This is a follow-up post from my late summer post “2 Tough workouts to help you conquer steep hills“.   There are many ways to format your hill training workouts depending on your fitness and goals.  My last post focused more on training for an endurance event (half marathon or longer) where you would be encountering long hills (1/2 mile or longer).   This post is more relevant to the everyday runner, OCR athlete and all looking to improve fitness, strength and running form (and more specifically for trail running)!

 

14034703_10153707640945009_6606051663317809355_n

Read more

Share and follow!
2018 Resolution Adventure Bucketlist

2018 Resolution Adventure Bucketlist

When most people set New Years resolutions they set goals like “eat healthier”, “lose 5lbs” or “exercise more often”.  While quite vague, these goals also lack a certain element of excitement to me.
My resolutions take a different shape, in the form of various adventures and races I’d like to accomplish before the year’s end.  I’ve compiled a list of my 2018 bucketlist goals and I’d love to hear about yours too!   Please post links to any events or adventures in the comments section below.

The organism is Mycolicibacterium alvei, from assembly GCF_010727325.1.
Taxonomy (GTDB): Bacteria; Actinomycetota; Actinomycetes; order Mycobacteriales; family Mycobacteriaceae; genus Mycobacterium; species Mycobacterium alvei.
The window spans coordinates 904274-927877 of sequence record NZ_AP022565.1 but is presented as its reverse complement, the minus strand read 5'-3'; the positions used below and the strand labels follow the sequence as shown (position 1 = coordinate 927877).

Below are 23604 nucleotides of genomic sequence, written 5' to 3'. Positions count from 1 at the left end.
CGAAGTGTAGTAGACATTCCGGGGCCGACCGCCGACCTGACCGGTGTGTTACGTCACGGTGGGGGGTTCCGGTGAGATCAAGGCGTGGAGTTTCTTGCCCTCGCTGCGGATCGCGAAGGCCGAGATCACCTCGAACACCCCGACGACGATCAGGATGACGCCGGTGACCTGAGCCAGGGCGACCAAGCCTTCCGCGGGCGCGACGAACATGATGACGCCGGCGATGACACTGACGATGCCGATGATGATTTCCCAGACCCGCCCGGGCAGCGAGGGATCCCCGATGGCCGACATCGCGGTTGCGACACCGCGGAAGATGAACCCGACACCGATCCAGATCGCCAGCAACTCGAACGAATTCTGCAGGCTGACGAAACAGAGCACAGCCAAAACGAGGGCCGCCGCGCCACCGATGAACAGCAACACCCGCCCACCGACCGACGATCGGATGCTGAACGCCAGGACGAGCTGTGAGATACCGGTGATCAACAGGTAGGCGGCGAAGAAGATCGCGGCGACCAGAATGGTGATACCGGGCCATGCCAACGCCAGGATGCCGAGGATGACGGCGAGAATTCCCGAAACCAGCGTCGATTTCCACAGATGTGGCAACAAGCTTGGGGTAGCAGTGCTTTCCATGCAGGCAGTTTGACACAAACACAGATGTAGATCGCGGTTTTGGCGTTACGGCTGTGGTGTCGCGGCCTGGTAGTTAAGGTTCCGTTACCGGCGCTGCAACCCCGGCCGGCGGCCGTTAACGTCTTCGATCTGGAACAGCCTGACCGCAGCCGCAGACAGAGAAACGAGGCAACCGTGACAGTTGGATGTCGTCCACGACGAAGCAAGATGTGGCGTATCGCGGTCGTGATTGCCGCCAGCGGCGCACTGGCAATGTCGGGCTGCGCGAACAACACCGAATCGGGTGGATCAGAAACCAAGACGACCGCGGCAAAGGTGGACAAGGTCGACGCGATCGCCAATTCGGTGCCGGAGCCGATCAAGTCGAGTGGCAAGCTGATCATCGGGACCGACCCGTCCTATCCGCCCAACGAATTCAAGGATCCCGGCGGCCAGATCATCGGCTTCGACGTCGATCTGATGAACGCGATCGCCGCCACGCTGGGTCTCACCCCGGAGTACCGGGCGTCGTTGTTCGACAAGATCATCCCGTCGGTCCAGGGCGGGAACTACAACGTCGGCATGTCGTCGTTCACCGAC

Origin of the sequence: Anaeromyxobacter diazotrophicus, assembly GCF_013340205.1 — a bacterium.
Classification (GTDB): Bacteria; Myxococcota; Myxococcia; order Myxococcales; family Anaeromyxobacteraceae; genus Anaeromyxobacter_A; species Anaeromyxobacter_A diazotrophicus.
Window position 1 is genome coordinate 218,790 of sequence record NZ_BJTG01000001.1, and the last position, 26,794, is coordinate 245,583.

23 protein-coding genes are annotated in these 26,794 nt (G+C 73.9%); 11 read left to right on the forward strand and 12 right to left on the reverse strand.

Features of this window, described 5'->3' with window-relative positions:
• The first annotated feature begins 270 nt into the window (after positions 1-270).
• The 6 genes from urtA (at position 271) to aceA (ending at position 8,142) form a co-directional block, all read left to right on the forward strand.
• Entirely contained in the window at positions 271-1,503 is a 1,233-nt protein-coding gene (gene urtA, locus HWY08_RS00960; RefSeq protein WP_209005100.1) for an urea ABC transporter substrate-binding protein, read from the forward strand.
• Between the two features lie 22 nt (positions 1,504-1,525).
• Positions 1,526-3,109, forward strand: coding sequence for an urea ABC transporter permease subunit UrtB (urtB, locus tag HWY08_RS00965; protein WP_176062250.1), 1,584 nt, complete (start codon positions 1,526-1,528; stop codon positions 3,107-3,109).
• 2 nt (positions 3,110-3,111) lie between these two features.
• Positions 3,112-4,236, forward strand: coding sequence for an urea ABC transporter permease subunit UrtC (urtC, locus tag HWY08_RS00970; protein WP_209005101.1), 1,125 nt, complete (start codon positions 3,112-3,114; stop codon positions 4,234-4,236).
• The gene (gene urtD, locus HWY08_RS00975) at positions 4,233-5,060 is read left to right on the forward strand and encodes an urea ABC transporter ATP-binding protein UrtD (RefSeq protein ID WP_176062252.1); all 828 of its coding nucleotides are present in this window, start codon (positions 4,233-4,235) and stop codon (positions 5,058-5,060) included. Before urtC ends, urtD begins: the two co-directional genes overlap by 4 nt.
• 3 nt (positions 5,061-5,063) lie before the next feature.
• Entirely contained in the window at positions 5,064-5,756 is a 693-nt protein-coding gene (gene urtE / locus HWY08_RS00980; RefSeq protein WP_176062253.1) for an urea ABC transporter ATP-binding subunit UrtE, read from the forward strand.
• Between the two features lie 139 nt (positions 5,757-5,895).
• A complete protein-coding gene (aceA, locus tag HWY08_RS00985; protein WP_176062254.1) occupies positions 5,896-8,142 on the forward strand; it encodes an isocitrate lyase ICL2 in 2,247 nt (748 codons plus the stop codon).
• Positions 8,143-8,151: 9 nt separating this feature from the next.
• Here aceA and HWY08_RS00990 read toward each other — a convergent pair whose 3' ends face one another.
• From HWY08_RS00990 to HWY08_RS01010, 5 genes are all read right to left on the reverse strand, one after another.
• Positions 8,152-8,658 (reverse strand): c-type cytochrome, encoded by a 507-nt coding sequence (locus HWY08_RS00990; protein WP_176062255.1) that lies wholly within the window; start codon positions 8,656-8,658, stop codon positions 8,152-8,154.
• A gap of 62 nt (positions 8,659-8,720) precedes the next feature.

Zion trail half marathon:

April 20th, 2018
I’ve got a bone to pick with this race.  I completed the run back in 2015 when the storm of a century blew in the night before the event and was forced to trudge through ankle deep, thick, heavy mud and an anticlimactic course.  The route was changed last minute due to the poor conditions and so we were unable to experience the adventurous terrain and views as advertised.  The original course included a 1500 foot steep and rocky ascent complete with a section where a rope was included, right down my alley!
I finished in 4th place just seconds behind a women that I was neck to neck with for the last mile.  I want to go back this year with an improved strategy, experience the full course and go for a top finish!
My race report last year HERE. 

Pic of the cool part of the course I didn’t get to do in 2015. Photo credit: Fast Cory

Taking my son up his first 14er!

I did my first 14er when I was about 9 years old.  My dad took us up Mount Sherman, a great peak for beginners and kids as it is never too steep nor technical.  My 6 year old Wyatt has been on many adventures with us (including several 14ers in womb), has done several 5k’s and kids trail races and is excited and ready to train to summit this same peak over the summer.  We will take the West Slopes from Iowa Gulch route which is an easy class 2 with just over 2000 feet elevation gain over 4.5 miles.  I can’t wait to share this amazing experience with him!

Skyline traverse: